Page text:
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Issue 3, 2014
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Capacitive mixing power production from salinity gradient energy enhanced through exoelectrogen-generated ionic currents

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Abstract

Several approaches to generate electrical power directly from salinity gradient energy using capacitive electrodes have recently been developed, but power densities have remained low. By immersing the capacitive electrodes in ionic fields generated by exoelectrogenic microorganisms in bioelectrochemical reactors, we found that energy capture using synthetic river and seawater could be increased ∼65 times, and power generation ∼46 times. Favorable electrochemical reactions due to microbial oxidation of organic matter, coupled to oxygen reduction at the cathode, created an ionic flow field that enabled more effective passive charging of the capacitive electrodes and higher energy capture. This ionic-based approach is not limited to the use of river water-seawater solutions. It can also be applied in industrial settings, as demonstrated using thermolytic solutions that can be used to capture waste heat energy as salinity gradient energy. Forced charging of the capacitive electrodes, using energy generated by the bioelectrochemical system and a thermolytic solution, further increased the maximum power density to 7 W m−2 (capacitive electrode).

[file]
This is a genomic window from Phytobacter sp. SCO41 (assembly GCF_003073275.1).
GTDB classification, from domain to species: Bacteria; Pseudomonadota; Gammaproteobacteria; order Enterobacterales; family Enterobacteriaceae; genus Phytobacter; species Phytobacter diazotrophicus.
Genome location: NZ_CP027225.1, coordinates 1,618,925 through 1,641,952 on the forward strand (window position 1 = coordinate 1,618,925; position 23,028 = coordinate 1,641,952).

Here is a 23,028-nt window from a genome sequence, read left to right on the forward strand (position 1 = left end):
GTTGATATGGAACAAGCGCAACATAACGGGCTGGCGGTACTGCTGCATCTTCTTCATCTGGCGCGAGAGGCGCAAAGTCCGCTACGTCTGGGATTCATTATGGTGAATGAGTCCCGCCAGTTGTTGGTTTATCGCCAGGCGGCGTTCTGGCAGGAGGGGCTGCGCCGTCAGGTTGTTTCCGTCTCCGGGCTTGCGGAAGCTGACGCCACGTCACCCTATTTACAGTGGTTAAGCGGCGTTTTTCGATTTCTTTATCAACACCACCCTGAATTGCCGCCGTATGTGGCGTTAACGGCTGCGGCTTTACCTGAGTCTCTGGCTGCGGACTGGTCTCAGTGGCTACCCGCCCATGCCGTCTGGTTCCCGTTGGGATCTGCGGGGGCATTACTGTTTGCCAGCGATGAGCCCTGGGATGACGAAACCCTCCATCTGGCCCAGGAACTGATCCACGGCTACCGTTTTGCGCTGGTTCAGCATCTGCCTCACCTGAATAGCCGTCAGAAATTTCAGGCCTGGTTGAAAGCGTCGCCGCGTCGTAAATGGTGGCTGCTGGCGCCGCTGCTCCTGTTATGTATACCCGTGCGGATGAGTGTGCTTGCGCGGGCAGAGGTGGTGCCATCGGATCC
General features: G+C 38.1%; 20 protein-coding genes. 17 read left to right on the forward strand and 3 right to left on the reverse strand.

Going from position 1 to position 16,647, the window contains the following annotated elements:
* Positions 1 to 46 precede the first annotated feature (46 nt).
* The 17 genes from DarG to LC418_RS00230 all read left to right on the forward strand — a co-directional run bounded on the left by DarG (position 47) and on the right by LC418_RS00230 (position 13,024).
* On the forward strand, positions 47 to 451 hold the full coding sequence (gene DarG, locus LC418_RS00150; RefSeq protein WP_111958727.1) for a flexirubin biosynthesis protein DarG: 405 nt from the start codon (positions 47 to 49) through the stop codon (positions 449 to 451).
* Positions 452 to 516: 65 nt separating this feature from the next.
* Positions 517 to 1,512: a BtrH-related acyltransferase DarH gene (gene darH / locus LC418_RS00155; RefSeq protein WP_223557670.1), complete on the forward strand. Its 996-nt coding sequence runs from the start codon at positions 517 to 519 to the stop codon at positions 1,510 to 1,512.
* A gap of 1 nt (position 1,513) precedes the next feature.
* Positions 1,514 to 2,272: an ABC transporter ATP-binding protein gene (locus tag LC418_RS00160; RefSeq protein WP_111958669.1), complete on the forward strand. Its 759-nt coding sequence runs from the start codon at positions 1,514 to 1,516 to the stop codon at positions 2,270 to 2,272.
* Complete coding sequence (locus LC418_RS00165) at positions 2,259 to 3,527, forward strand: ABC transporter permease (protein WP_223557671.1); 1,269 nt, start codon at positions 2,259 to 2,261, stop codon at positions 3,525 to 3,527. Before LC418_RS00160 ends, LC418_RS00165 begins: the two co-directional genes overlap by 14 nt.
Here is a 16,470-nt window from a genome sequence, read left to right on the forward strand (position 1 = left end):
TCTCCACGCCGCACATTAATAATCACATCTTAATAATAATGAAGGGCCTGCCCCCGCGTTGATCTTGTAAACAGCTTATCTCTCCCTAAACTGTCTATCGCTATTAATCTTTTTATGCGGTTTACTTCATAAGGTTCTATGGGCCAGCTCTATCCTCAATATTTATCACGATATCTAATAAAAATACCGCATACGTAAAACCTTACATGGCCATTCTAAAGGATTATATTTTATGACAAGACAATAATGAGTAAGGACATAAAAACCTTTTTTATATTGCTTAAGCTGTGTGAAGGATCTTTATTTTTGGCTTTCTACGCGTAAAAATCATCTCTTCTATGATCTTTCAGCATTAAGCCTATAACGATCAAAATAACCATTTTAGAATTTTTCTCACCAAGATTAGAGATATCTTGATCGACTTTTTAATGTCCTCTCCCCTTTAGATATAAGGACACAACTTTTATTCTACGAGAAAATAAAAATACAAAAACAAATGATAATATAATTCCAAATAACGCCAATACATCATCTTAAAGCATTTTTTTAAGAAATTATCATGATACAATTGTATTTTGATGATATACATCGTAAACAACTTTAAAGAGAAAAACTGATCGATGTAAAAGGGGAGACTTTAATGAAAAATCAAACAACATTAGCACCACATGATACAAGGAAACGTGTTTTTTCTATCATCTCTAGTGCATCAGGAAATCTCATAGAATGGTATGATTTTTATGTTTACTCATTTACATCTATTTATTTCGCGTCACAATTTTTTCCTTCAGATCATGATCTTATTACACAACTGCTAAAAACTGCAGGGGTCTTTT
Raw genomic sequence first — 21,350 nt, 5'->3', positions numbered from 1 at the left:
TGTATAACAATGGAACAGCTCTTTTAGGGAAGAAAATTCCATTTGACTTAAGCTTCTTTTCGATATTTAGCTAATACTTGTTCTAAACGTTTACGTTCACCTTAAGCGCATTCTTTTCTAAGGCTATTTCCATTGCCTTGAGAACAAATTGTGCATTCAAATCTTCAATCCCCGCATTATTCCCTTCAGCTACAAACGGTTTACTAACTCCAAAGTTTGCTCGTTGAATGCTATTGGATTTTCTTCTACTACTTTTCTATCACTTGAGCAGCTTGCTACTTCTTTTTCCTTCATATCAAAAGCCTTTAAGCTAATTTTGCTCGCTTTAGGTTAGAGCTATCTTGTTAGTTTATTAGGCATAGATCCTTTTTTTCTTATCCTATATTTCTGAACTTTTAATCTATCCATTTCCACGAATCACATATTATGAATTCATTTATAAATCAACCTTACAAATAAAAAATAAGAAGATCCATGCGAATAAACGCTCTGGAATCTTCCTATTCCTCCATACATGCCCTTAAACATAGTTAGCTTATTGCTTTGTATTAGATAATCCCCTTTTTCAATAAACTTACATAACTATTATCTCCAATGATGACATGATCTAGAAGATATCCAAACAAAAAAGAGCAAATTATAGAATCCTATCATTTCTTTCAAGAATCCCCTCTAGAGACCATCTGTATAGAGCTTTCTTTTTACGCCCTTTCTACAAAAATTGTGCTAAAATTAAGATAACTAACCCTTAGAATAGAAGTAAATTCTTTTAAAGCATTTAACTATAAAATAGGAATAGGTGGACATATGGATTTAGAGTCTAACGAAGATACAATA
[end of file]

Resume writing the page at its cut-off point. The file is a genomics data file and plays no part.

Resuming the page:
Graphical abstract: Capacitive mixing power production from salinity gradient energy enhanced through exoelectrogen-generated ionic currents

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Article information


Submitted
23 Nov 2013
Accepted
28 Jan 2014
First published
29 Jan 2014

Energy Environ. Sci., 2014,7, 1159-1165
Article type
Paper
Author version available

Capacitive mixing power production from salinity gradient energy enhanced through exoelectrogen-generated ionic currents

M. C. Hatzell, R. D. Cusick and B. E. Logan, Energy Environ. Sci., 2014, 7, 1159
DOI: 10.1039/C3EE43823F

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